After spending time with street children in Brazil as part of a missionary trip, Jeff Adams, founder of Detroit, Michigan-based urban vertical farming enterprise Artesian Farms, felt compelled to change his community. “If we can go 7,000 miles to work with young people we won’t see again, what can we do in our own backyard?”
13 years ago Adams moved from the suburbs of Detroit to the urban neighborhood of Brightmoor—roughly four square miles on the outskirts of Detroit full of abandoned homes and derelict industrial buildings.
“My wife and I sold our house in the suburbs and moved to the Brightmoor neighborhood in the city of Detroit. What I noticed was in our community there was a lack of jobs for people who are 18 to 30 years old that had some limited skills and limited availability to transportation to get to a job,” says Adams. “I started looking for opportunities to employ people. I set up a business incubator and started looking around to see what we could do.”
What Adams discovered is what many have found in the rehabilitated Motor City – a well established urban farming movement with support from local businesses and city officials that was growing jobs and revitalizing communities. Adams wanted more opportunities like that for the neighborhood of Brightmoor.
After researching the state of urban agriculture in the city and determining that seasonal jobs wouldn’t cut the mustard, Adams bought a warehouse in August of 2014, unoccupied since 1998, on a local industrial complex and set up the shell of a indoor vertical hydroponics farm. “We set up this business as a social enterprise, a limited liability corporation with the social cause of employing people who are difficult to employ, bringing blighted structures back to life and making a vibrant opportunity for our neighborhood,” says Adams.
By March of 2014, the warehouse was renovated enough to set up shop. The farm sits inside a 7,000 square feet warehouse. Using artificial light and seven 20 foot high vertical towers and racked trays, Adams’ workers produce around 75 pounds of lettuce and kale a week, and approximately 40 pounds of basil per week. Adams has recently received funding to install an additional 35 vertical growing systems in the rest of the space, which will serve to increase output as well as his customer base.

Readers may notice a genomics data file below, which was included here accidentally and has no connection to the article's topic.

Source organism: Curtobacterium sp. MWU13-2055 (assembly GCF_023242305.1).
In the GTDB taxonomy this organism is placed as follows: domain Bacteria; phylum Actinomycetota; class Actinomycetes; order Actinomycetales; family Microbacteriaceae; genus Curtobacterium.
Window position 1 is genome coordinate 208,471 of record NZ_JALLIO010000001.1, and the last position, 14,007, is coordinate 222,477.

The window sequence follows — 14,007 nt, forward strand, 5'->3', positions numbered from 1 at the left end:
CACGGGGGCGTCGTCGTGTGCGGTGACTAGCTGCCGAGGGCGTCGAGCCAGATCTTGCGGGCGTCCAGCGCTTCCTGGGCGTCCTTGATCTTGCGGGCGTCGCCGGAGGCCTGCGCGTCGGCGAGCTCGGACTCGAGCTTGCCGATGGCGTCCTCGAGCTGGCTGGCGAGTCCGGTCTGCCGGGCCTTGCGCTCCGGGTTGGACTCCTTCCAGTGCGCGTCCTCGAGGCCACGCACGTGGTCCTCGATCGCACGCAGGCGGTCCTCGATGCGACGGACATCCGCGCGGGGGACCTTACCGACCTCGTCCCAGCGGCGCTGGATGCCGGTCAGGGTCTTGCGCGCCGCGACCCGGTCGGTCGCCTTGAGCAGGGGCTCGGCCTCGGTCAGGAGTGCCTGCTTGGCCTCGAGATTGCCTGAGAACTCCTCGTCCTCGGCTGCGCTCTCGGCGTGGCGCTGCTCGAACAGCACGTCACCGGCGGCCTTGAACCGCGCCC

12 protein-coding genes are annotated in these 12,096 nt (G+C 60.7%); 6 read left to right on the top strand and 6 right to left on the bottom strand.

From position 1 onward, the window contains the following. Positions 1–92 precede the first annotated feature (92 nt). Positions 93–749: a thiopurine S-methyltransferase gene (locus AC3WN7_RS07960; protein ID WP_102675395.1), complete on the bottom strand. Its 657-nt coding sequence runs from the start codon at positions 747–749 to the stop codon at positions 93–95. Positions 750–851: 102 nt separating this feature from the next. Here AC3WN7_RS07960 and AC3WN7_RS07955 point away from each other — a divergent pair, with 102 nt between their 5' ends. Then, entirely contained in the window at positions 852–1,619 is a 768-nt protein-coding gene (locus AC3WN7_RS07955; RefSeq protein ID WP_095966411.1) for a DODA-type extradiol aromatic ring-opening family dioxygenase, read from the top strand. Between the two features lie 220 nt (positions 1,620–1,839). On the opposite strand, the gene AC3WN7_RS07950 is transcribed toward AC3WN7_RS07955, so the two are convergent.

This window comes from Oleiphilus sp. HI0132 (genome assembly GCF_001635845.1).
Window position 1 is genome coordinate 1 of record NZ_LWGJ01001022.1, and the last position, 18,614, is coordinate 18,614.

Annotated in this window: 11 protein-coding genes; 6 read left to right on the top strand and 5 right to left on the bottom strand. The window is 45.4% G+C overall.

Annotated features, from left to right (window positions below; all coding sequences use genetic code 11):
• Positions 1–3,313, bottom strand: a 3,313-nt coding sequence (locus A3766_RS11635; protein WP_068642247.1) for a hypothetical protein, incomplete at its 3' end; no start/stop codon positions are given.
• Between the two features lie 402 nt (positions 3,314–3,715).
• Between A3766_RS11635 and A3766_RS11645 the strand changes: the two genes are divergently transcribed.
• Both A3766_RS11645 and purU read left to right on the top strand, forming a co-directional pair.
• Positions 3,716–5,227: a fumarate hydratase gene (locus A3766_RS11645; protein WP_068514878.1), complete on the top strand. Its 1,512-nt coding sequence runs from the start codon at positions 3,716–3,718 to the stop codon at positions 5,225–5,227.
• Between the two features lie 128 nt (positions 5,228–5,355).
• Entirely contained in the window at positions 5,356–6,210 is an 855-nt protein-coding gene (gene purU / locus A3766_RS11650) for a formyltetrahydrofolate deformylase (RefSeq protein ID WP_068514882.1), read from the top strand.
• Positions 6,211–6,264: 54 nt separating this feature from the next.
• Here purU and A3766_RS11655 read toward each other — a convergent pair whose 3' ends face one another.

Adams sells to local businesses, mostly restaurants and grocery stores. With some proactive self promotion and good old fashioned cold calling, he managed to get Artesian Farms produce into a regional chain with 15 stores as well as one local branch of Whole Foods. One growing contract took an hour while another took 18 months to negotiate. For Adams it’s about having the right product and understanding how to sell your company’s narrative.
“You have this product that people consume, but you also have this background story about growing local and what it means to the city of Detroit. It makes for a compelling combination of good food with a social cause behind it and people gobble that up,” says Adams. “Our branding is all about growing in Detroit for ‘goodness’ sake.’ It’s a great product offering great services to our community.”
Adams introduced his product to the local community on Earth Day last year, gathering locals to celebrate and experience their growing unit’s food. The positive feedback provided the farm with early momentum. Artesian Farms also markets through the local farmers’ markets.
Currently Artesian Farms has two full-time workers, one part-time, and Adams. Having felt the brunt of the mass layoffs in Michigan on a personal level after leaving his job in tech after 30 years, Adams can relate to many of the social and emotional stresses his workers and the locally unemployed face and feel. “There are a lot of issues that go along with hiring under resourced folks. I tell people as long as you can read and follow directions you can do this job. It’s a great way to make a salary.”
Artesian Farms is very aware of the potential issues facing urban employees such as lack of transportation, child care, and background checks that prevent many people from making a fresh start or finding gainful employment. Adams offers his employees a salaried wage and accommodates their scheduling needs as much as possible.
Just recently, Adams installed 15 additional growing towers although they are not yet active. “Now is the time for us to go out and create the volume to fill that up,” says Adams. “Then as we fill this up, then we will look for another space in Detroit to be able to continue that growth.”